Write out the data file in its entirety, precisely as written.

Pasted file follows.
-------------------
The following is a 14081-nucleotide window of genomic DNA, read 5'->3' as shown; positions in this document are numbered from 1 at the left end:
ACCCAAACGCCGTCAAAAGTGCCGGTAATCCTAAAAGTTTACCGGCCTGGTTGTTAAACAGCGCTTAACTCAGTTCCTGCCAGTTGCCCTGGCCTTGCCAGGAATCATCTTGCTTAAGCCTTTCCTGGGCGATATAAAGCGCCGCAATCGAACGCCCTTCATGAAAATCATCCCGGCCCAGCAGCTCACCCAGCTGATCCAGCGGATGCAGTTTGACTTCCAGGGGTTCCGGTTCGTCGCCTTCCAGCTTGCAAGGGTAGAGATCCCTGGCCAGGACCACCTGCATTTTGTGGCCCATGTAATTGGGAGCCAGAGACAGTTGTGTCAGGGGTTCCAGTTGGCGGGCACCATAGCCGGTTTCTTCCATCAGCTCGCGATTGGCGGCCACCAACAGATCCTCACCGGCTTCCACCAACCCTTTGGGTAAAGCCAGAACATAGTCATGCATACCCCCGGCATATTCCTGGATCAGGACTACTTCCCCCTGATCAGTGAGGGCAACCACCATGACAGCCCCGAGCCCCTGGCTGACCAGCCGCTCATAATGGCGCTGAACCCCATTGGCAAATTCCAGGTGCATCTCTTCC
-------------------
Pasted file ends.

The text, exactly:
The following is a 14081-nucleotide window of genomic DNA, read 5'->3' as shown; positions in this document are numbered from 1 at the left end:
ACCCAAACGCCGTCAAAAGTGCCGGTAATCCTAAAAGTTTACCGGCCTGGTTGTTAAACAGCGCTTAACTCAGTTCCTGCCAGTTGCCCTGGCCTTGCCAGGAATCATCTTGCTTAAGCCTTTCCTGGGCGATATAAAGCGCCGCAATCGAACGCCCTTCATGAAAATCATCCCGGCCCAGCAGCTCACCCAGCTGATCCAGCGGATGCAGTTTGACTTCCAGGGGTTCCGGTTCGTCGCCTTCCAGCTTGCAAGGGTAGAGATCCCTGGCCAGGACCACCTGCATTTTGTGGCCCATGTAATTGGGAGCCAGAGACAGTTGTGTCAGGGGTTCCAGTTGGCGGGCACCATAGCCGGTTTCTTCCATCAGCTCGCGATTGGCGGCCACCAACAGATCCTCACCGGCTTCCACCAACCCTTTGGGTAAAGCCAGAACATAGTCATGCATACCCCCGGCATATTCCTGGATCAGGACTACTTCCCCCTGATCAGTGAGGGCAACCACCATGACAGCCCCGAGCCCCTGGCTGACCAGCCGCTCATAATGGCGCTGAACCCCATTGGCAAATTCCAGGTGCATCTCTTCC